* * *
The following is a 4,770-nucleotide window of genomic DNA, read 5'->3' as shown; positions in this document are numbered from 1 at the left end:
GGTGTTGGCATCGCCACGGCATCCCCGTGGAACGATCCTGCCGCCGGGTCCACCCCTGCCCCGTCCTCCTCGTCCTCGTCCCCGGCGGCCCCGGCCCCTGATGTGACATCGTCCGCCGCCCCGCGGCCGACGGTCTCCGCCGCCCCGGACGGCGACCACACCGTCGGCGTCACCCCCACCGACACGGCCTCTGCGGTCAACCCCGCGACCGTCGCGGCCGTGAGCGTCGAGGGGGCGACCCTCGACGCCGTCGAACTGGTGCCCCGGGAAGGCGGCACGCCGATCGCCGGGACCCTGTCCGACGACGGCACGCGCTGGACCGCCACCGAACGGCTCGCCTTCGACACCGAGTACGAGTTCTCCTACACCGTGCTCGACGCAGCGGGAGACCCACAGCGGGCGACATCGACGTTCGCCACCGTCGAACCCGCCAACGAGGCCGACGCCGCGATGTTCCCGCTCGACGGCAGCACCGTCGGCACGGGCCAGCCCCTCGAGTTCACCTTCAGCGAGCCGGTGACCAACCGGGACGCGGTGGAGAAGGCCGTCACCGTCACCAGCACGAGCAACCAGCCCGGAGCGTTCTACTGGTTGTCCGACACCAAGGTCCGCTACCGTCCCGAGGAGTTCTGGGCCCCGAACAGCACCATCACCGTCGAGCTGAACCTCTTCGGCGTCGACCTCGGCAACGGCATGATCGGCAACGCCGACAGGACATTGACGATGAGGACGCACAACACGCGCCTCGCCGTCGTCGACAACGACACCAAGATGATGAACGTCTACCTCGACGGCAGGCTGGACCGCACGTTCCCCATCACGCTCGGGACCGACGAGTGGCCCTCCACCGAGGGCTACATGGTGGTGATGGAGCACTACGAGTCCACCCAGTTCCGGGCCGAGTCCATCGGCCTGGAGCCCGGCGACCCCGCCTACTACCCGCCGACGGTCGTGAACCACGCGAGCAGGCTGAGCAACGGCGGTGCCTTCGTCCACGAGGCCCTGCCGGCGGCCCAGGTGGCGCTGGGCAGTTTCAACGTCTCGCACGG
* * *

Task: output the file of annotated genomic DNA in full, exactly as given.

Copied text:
The following is a 4,770-nucleotide window of genomic DNA, read 5'->3' as shown; positions in this document are numbered from 1 at the left end:
GGTGTTGGCATCGCCACGGCATCCCCGTGGAACGATCCTGCCGCCGGGTCCACCCCTGCCCCGTCCTCCTCGTCCTCGTCCCCGGCGGCCCCGGCCCCTGATGTGACATCGTCCGCCGCCCCGCGGCCGACGGTCTCCGCCGCCCCGGACGGCGACCACACCGTCGGCGTCACCCCCACCGACACGGCCTCTGCGGTCAACCCCGCGACCGTCGCGGCCGTGAGCGTCGAGGGGGCGACCCTCGACGCCGTCGAACTGGTGCCCCGGGAAGGCGGCACGCCGATCGCCGGGACCCTGTCCGACGACGGCACGCGCTGGACCGCCACCGAACGGCTCGCCTTCGACACCGAGTACGAGTTCTCCTACACCGTGCTCGACGCAGCGGGAGACCCACAGCGGGCGACATCGACGTTCGCCACCGTCGAACCCGCCAACGAGGCCGACGCCGCGATGTTCCCGCTCGACGGCAGCACCGTCGGCACGGGCCAGCCCCTCGAGTTCACCTTCAGCGAGCCGGTGACCAACCGGGACGCGGTGGAGAAGGCCGTCACCGTCACCAGCACGAGCAACCAGCCCGGAGCGTTCTACTGGTTGTCCGACACCAAGGTCCGCTACCGTCCCGAGGAGTTCTGGGCCCCGAACAGCACCATCACCGTCGAGCTGAACCTCTTCGGCGTCGACCTCGGCAACGGCATGATCGGCAACGCCGACAGGACATTGACGATGAGGACGCACAACACGCGCCTCGCCGTCGTCGACAACGACACCAAGATGATGAACGTCTACCTCGACGGCAGGCTGGACCGCACGTTCCCCATCACGCTCGGGACCGACGAGTGGCCCTCCACCGAGGGCTACATGGTGGTGATGGAGCACTACGAGTCCACCCAGTTCCGGGCCGAGTCCATCGGCCTGGAGCCCGGCGACCCCGCCTACTACCCGCCGACGGTCGTGAACCACGCGAGCAGGCTGAGCAACGGCGGTGCCTTCGTCCACGAGGCCCTGCCGGCGGCCCAGGTGGCGCTGGGCAGTTTCAACGTCTCGCACGG